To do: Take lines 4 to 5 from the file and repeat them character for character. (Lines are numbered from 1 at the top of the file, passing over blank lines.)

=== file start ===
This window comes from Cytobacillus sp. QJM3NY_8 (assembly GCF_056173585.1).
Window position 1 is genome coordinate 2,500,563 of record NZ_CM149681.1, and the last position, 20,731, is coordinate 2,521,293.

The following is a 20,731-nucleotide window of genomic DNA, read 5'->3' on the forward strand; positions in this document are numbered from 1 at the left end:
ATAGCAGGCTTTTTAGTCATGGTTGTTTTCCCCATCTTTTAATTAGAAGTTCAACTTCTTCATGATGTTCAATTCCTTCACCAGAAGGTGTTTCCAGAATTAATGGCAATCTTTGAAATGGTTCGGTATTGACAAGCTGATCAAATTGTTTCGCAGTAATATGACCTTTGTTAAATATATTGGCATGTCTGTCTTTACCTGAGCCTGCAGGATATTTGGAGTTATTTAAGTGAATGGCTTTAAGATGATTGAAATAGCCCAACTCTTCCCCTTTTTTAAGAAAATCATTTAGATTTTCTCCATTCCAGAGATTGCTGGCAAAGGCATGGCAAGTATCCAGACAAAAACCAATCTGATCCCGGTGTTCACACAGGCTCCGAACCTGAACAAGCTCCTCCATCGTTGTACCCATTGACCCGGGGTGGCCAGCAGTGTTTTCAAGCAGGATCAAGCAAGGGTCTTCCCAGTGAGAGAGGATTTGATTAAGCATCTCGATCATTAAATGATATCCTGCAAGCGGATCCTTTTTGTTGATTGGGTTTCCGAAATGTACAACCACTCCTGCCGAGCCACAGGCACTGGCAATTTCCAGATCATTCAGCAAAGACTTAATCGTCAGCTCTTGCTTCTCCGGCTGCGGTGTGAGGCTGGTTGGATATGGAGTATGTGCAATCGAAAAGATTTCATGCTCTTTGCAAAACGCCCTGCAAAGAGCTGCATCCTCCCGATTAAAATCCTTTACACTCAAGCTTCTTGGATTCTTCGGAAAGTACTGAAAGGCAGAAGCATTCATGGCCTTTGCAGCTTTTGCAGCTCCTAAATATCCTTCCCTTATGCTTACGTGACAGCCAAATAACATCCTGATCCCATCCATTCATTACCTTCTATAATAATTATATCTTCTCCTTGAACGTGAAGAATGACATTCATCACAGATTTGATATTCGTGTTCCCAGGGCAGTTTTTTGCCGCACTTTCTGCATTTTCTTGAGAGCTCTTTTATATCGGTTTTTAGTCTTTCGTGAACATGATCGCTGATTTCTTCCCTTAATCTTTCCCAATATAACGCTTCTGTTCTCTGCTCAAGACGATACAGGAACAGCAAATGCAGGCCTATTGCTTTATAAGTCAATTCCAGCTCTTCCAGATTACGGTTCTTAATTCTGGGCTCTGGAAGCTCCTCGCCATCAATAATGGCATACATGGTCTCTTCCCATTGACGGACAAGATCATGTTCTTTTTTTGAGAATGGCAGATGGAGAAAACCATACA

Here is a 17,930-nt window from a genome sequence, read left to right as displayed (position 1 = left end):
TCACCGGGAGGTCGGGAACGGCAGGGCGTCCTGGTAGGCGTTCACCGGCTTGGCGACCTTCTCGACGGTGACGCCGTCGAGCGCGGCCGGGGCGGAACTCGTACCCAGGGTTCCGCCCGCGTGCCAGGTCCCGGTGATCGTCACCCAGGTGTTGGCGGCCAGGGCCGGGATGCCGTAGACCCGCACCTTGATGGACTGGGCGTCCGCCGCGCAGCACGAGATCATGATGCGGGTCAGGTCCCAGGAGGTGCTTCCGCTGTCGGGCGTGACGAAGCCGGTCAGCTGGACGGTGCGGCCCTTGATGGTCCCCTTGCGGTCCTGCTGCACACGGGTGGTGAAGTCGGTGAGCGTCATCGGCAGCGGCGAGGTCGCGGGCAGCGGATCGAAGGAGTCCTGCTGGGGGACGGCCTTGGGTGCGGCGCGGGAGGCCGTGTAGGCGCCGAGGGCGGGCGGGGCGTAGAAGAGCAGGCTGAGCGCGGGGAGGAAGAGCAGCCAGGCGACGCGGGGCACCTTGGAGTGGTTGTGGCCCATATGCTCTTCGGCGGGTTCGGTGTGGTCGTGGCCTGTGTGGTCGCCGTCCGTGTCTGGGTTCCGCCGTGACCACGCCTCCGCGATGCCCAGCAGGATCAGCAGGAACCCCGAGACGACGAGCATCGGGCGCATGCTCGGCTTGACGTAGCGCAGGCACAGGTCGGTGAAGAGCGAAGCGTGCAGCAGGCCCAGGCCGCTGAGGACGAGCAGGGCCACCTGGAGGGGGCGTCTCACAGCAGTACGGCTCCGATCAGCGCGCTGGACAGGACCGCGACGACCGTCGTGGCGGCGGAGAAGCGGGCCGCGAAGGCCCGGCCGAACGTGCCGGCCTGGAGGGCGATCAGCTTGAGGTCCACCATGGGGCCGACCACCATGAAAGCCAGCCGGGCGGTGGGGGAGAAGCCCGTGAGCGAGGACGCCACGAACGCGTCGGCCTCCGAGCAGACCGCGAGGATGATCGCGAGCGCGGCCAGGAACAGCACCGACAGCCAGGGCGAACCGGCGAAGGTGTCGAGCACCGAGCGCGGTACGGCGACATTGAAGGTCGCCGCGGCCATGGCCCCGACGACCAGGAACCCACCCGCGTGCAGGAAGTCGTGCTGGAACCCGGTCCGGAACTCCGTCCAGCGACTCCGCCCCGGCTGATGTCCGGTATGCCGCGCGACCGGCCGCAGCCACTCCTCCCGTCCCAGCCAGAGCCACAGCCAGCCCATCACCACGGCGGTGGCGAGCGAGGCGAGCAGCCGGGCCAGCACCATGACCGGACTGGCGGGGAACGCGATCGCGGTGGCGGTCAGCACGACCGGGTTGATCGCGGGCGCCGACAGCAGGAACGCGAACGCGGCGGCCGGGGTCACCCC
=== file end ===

ATAGCAGGCTTTTTAGTCATGGTTGTTTTCCCCATCTTTTAATTAGAAGTTCAACTTCTTCATGATGTTCAATTCCTTCACCAGAAGGTGTTTCCAGAATTAATGGCAATCTTTGAAATGGTTCGGTATTGACAAGCTGATCAAATTGTTTCGCAGTAATATGACCTTTGTTAAATATATTGGCATGTCTGTCTTTACCTGAGCCTGCAGGATATTTGGAGTTATTTAAGTGAATGGCTTTAAGATGATTGAAATAGCCCAACTCTTCCCCTTTTTTAAGAAAATCATTTAGATTTTCTCCATTCCAGAGATTGCTGGCAAAGGCATGGCAAGTATCCAGACAAAAACCAATCTGATCCCGGTGTTCACACAGGCTCCGAACCTGAACAAGCTCCTCCATCGTTGTACCCATTGACCCGGGGTGGCCAGCAGTGTTTTCAAGCAGGATCAAGCAAGGGTCTTCCCAGTGAGAGAGGATTTGATTAAGCATCTCGATCATTAAATGATATCCTGCAAGCGGATCCTTTTTGTTGATTGGGTTTCCGAAATGTACAACCACTCCTGCCGAGCCACAGGCACTGGCAATTTCCAGATCATTCAGCAAAGACTTAATCGTCAGCTCTTGCTTCTCCGGCTGCGGTGTGAGGCTGGTTGGATATGGAGTATGTGCAATCGAAAAGATTTCATGCTCTTTGCAAAACGCCCTGCAAAGAGCTGCATCCTCCCGATTAAAATCCTTTACACTCAAGCTTCTTGGATTCTTCGGAAAGTACTGAAAGGCAGAAGCATTCATGGCCTTTGCAGCTTTTGCAGCTCCTAAATATCCTTCCCTTATGCTTACGTGACAGCCAAATAACATCCTGATCCCATCCATTCATTACCTTCTATAATAATTATATCTTCTCCTTGAACGTGAAGAATGACATTCATCACAGATTTGATATTCGTGTTCCCAGGGCAGTTTTTTGCCGCACTTTCTGCATTTTCTTGAGAGCTCTTTTATATCGGTTTTTAGTCTTTCGTGAACATGATCGCTGATTTCTTCCCTTAATCTTTCCCAATATAACGCTTCTGTTCTCTGCTCAAGACGATACAGGAACAGCAAATGCAGGCCTATTGCTTTATAAGTCAATTCCAGCTCTTCCAGATTACGGTTCTTAATTCTGGGCTCTGGAAGCTCCTCGCCATCAATAATGGCATACATGGTCTCTTCCCATTGACGGACAAGATCATGTTCTTTTTTTGAGAATGGCAGATGGAGAAAACCATACA

Here is a 17,930-nt window from a genome sequence, read left to right as displayed (position 1 = left end):